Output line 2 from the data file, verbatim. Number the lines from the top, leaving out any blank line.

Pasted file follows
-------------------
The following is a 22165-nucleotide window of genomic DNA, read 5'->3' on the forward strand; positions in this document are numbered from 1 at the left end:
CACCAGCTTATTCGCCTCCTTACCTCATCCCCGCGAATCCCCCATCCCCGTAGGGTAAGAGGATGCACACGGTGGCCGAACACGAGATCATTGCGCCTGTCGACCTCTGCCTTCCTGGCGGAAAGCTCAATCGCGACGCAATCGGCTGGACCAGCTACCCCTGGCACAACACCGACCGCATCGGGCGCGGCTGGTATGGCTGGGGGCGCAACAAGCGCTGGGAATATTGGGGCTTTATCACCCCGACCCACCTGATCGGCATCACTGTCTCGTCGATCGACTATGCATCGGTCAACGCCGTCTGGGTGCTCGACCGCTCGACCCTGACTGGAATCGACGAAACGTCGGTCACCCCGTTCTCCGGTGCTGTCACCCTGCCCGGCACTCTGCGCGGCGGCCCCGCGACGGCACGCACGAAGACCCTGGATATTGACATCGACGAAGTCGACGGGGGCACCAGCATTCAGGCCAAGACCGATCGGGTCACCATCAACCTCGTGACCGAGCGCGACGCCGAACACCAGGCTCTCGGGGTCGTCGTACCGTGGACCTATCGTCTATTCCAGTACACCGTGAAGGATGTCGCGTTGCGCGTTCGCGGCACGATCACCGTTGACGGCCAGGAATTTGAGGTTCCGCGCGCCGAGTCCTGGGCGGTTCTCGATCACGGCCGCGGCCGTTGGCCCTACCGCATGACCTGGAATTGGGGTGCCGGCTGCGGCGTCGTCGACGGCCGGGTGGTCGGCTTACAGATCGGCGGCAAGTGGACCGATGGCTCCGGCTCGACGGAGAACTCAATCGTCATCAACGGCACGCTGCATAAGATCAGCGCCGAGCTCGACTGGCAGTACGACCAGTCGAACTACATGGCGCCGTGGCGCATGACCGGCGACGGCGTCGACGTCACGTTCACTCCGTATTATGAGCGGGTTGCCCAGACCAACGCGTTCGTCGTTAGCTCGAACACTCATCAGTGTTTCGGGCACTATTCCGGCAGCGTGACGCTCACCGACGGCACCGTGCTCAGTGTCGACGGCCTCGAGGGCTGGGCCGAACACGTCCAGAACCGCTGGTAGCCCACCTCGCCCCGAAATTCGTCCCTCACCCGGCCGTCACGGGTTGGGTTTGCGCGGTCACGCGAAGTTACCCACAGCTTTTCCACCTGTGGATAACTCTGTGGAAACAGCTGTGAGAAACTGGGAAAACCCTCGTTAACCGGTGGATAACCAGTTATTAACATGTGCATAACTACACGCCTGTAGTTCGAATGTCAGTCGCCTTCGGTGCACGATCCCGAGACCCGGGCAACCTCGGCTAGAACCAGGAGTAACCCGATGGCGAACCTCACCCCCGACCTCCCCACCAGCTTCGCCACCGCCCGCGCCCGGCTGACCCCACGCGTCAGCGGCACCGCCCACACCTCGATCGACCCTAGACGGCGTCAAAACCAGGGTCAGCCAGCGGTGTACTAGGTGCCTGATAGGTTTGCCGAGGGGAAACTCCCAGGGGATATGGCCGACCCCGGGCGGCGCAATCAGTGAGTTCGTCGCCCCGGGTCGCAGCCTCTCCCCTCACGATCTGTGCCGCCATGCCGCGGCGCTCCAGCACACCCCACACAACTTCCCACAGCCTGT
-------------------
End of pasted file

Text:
CACCAGCTTATTCGCCTCCTTACCTCATCCCCGCGAATCCCCCATCCCCGTAGGGTAAGAGGATGCACACGGTGGCCGAACACGAGATCATTGCGCCTGTCGACCTCTGCCTTCCTGGCGGAAAGCTCAATCGCGACGCAATCGGCTGGACCAGCTACCCCTGGCACAACACCGACCGCATCGGGCGCGGCTGGTATGGCTGGGGGCGCAACAAGCGCTGGGAATATTGGGGCTTTATCACCCCGACCCACCTGATCGGCATCACTGTCTCGTCGATCGACTATGCATCGGTCAACGCCGTCTGGGTGCTCGACCGCTCGACCCTGACTGGAATCGACGAAACGTCGGTCACCCCGTTCTCCGGTGCTGTCACCCTGCCCGGCACTCTGCGCGGCGGCCCCGCGACGGCACGCACGAAGACCCTGGATATTGACATCGACGAAGTCGACGGGGGCACCAGCATTCAGGCCAAGACCGATCGGGTCACCATCAACCTCGTGACCGAGCGCGACGCCGAACACCAGGCTCTCGGGGTCGTCGTACCGTGGACCTATCGTCTATTCCAGTACACCGTGAAGGATGTCGCGTTGCGCGTTCGCGGCACGATCACCGTTGACGGCCAGGAATTTGAGGTTCCGCGCGCCGAGTCCTGGGCGGTTCTCGATCACGGCCGCGGCCGTTGGCCCTACCGCATGACCTGGAATTGGGGTGCCGGCTGCGGCGTCGTCGACGGCCGGGTGGTCGGCTTACAGATCGGCGGCAAGTGGACCGATGGCTCCGGCTCGACGGAGAACTCAATCGTCATCAACGGCACGCTGCATAAGATCAGCGCCGAGCTCGACTGGCAGTACGACCAGTCGAACTACATGGCGCCGTGGCGCATGACCGGCGACGGCGTCGACGTCACGTTCACTCCGTATTATGAGCGGGTTGCCCAGACCAACGCGTTCGTCGTTAGCTCGAACACTCATCAGTGTTTCGGGCACTATTCCGGCAGCGTGACGCTCACCGACGGCACCGTGCTCAGTGTCGACGGCCTCGAGGGCTGGGCCGAACACGTCCAGAACCGCTGGTAGCCCACCTCGCCCCGAAATTCGTCCCTCACCCGGCCGTCACGGGTTGGGTTTGCGCGGTCACGCGAAGTTACCCACAGCTTTTCCACCTGTGGATAACTCTGTGGAAACAGCTGTGAGAAACTGGGAAAACCCTCGTTAACCGGTGGATAACCAGTTATTAACATGTGCATAACTACACGCCTGTAGTTCGAATGTCAGTCGCCTTCGGTGCACGATCCCGAGACCCGGGCAACCTCGGCTAGAACCAGGAGTAACCCGATGGCGAACCTCACCCCCGACCTCCCCACCAGCTTCGCCACCGCCCGCGCCCGGCTGACCCCACGCGTCAGCGGCACCGCCCACACCTCGATCGACCCTAGACGGCGTCAAAACCAGGGTCAGCCAGCGGTGTACTAGGTGCCTGATAGGTTTGCCGAGGGGAAACTCCCAGGGGATATGGCCGACCCCGGGCGGCGCAATCAGTGAGTTCGTCGCCCCGGGTCGCAGCCTCTCCCCTCACGATCTGTGCCGCCATGCCGCGGCGCTCCAGCACACCCCACACAACTTCCCACAGCCTGT